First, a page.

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As historians we are constantly beset by uncertainty, especially in our attempts at quantification. Yet as a field we have spent relatively little time reflecting on the nature of uncertainty and our strategies for managing it. We have all had recourse to the language of likelihood, but our use of it tends to be largely rhetorical rather than being grounded in any quantification of uncertainty. Most scholarly debate focuses on disputing the best estimate of the actual value, rather than trying to assess the degree of uncertainty, i.e. the margin of error, in our estimates.vAlthough it is easy for ancient historians to believe that we face unique difficulties in our attempts to base estimates on subjective assessments of what is likely, we are in fact far from alone in the challenges we face. Many other fields in the social and natural sciences have wrestled with analogous problems for decades and have developed more sophisticated ways of working with subjective estimates. There is a whole field of study devoted to the elicitation of expert opinion, i.e. quantifying subjective beliefs. Meanwhile developments in the philosophy of probability and statistics have collapsed the apparently obvious contrast between the ‘subjective’ estimates of the historian and the ‘objective’ estimates of the scientist. In the increasingly influential ‘Bayesian’ interpretation of probability, probability is always a property of our information about the world rather than an objective property of the world.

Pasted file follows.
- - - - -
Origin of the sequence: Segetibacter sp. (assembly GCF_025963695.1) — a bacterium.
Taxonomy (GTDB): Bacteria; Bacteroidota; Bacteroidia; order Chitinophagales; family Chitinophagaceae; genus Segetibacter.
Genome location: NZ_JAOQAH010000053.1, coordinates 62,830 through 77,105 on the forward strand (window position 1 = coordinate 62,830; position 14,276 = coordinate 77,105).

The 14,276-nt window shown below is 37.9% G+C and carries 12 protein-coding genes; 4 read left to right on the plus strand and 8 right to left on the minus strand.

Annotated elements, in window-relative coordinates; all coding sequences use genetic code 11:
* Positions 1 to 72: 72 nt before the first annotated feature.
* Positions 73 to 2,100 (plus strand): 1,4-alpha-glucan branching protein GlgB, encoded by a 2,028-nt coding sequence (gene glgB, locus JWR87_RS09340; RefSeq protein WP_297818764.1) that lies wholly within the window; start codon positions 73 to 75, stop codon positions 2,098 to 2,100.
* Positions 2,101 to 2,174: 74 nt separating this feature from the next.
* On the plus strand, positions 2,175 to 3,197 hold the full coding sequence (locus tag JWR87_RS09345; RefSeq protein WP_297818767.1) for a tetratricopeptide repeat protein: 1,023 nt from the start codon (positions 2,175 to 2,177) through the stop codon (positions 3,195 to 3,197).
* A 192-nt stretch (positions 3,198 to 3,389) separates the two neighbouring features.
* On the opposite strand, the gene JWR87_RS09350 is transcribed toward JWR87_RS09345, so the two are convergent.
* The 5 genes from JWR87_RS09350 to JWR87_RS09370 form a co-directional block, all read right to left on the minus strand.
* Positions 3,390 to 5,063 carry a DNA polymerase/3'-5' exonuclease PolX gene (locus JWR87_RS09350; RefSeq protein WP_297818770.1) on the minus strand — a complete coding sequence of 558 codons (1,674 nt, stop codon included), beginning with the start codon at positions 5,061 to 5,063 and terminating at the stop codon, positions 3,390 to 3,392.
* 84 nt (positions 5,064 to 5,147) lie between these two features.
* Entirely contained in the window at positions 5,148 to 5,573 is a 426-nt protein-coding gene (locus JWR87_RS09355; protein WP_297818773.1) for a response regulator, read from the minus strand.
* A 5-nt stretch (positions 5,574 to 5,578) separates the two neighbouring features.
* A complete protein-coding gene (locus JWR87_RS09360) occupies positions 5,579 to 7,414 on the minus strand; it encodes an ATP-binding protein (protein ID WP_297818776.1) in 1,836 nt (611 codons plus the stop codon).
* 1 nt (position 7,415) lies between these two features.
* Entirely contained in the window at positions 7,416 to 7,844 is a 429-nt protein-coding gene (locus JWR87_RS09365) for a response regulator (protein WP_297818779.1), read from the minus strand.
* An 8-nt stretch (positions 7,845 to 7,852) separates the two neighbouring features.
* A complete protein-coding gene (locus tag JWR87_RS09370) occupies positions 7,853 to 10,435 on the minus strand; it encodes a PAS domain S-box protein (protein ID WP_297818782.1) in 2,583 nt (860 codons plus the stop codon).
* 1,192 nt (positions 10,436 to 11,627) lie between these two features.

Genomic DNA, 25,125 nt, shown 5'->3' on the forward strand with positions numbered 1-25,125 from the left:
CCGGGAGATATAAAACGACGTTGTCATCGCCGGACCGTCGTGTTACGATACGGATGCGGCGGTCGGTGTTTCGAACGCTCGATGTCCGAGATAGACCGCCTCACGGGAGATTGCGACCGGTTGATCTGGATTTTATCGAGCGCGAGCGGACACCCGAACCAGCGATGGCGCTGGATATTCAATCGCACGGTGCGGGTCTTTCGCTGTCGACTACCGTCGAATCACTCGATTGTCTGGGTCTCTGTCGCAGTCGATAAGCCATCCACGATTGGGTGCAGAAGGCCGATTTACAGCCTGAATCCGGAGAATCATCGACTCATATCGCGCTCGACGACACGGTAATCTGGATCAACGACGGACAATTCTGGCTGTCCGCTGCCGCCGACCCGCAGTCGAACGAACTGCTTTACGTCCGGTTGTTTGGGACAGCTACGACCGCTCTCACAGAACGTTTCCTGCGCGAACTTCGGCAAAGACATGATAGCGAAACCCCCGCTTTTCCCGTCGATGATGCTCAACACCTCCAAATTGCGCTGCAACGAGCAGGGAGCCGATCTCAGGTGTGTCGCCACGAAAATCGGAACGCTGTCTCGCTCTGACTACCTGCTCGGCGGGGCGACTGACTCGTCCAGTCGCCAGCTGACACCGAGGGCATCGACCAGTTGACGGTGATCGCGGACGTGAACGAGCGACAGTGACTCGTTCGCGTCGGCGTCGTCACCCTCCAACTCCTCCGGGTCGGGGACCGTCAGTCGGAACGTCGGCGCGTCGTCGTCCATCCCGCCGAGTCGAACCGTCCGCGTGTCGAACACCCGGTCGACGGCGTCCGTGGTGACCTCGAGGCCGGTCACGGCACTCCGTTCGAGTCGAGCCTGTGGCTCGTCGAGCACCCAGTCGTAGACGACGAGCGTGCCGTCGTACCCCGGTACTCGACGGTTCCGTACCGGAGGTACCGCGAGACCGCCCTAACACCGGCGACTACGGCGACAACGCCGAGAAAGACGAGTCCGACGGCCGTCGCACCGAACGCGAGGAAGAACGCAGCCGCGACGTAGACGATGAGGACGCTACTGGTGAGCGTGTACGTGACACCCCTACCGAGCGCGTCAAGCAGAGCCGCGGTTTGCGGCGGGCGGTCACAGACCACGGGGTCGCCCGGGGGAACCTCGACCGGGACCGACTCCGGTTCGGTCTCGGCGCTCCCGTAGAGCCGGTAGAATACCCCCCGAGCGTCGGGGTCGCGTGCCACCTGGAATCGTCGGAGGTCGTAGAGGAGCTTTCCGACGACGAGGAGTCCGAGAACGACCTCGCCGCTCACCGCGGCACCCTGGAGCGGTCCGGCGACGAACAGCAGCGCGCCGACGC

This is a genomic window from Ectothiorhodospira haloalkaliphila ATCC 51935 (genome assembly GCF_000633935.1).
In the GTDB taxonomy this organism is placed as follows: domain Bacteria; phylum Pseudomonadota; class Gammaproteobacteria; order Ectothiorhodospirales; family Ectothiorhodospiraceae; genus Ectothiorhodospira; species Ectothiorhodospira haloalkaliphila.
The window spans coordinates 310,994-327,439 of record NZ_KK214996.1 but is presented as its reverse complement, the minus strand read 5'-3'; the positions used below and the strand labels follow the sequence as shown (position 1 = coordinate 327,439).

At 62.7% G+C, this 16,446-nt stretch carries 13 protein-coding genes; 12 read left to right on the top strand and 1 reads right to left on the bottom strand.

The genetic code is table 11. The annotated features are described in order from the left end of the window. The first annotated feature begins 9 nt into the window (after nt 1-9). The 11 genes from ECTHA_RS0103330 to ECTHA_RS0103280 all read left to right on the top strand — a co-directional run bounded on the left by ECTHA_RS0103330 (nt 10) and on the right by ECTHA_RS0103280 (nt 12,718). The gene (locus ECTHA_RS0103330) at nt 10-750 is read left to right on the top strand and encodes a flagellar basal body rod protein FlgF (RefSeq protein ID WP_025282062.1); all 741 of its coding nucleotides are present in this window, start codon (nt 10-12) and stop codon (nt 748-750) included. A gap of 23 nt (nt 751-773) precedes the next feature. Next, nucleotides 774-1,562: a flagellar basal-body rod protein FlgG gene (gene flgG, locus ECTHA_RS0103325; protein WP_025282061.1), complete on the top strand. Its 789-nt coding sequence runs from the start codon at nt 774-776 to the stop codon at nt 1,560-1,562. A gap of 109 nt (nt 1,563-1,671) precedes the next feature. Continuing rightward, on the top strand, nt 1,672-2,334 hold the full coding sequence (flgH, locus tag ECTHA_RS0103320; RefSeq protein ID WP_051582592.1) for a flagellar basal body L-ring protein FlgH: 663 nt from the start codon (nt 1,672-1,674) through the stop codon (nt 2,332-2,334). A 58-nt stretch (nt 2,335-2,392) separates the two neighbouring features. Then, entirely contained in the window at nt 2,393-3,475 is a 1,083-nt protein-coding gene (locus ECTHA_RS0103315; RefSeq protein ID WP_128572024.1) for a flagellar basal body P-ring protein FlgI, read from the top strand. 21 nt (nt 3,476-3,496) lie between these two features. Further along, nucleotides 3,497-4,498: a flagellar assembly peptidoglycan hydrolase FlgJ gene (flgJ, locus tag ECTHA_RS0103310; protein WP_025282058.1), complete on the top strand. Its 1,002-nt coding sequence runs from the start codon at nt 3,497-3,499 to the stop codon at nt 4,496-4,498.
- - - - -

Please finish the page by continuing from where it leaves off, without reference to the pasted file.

LUGAR/LOCATION/LUOGO: University of St Andrews (St Andrews, Scotland)
ORGANIZADOR/ORGANIZER/ORGANIZZATORE: Myles Lavan
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